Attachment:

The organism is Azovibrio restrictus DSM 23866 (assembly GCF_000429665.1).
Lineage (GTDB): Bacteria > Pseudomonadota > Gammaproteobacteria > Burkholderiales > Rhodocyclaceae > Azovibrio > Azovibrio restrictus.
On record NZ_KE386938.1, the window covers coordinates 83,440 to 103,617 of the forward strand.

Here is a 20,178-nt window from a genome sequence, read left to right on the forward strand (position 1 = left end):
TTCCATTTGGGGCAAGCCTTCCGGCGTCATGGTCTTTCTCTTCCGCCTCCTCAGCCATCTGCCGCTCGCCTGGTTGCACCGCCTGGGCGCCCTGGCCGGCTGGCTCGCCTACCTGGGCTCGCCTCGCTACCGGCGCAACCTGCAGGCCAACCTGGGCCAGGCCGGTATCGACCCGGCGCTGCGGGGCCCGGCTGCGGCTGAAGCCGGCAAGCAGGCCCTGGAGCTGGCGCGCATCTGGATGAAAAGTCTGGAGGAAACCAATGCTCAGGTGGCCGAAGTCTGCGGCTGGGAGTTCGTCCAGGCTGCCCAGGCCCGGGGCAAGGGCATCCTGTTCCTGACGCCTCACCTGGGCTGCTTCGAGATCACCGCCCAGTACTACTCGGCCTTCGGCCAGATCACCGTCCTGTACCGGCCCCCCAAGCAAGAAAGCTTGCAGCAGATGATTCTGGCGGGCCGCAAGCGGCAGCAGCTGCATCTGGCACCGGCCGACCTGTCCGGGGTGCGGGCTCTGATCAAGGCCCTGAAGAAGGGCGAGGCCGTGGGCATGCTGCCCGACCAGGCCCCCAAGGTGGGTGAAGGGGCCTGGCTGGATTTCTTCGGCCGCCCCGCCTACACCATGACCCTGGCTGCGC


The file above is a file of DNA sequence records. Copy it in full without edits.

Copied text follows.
The organism is Azovibrio restrictus DSM 23866 (assembly GCF_000429665.1).
Lineage (GTDB): Bacteria > Pseudomonadota > Gammaproteobacteria > Burkholderiales > Rhodocyclaceae > Azovibrio > Azovibrio restrictus.
On record NZ_KE386938.1, the window covers coordinates 83,440 to 103,617 of the forward strand.

Here is a 20,178-nt window from a genome sequence, read left to right on the forward strand (position 1 = left end):
TTCCATTTGGGGCAAGCCTTCCGGCGTCATGGTCTTTCTCTTCCGCCTCCTCAGCCATCTGCCGCTCGCCTGGTTGCACCGCCTGGGCGCCCTGGCCGGCTGGCTCGCCTACCTGGGCTCGCCTCGCTACCGGCGCAACCTGCAGGCCAACCTGGGCCAGGCCGGTATCGACCCGGCGCTGCGGGGCCCGGCTGCGGCTGAAGCCGGCAAGCAGGCCCTGGAGCTGGCGCGCATCTGGATGAAAAGTCTGGAGGAAACCAATGCTCAGGTGGCCGAAGTCTGCGGCTGGGAGTTCGTCCAGGCTGCCCAGGCCCGGGGCAAGGGCATCCTGTTCCTGACGCCTCACCTGGGCTGCTTCGAGATCACCGCCCAGTACTACTCGGCCTTCGGCCAGATCACCGTCCTGTACCGGCCCCCCAAGCAAGAAAGCTTGCAGCAGATGATTCTGGCGGGCCGCAAGCGGCAGCAGCTGCATCTGGCACCGGCCGACCTGTCCGGGGTGCGGGCTCTGATCAAGGCCCTGAAGAAGGGCGAGGCCGTGGGCATGCTGCCCGACCAGGCCCCCAAGGTGGGTGAAGGGGCCTGGCTGGATTTCTTCGGCCGCCCCGCCTACACCATGACCCTGGCTGCGC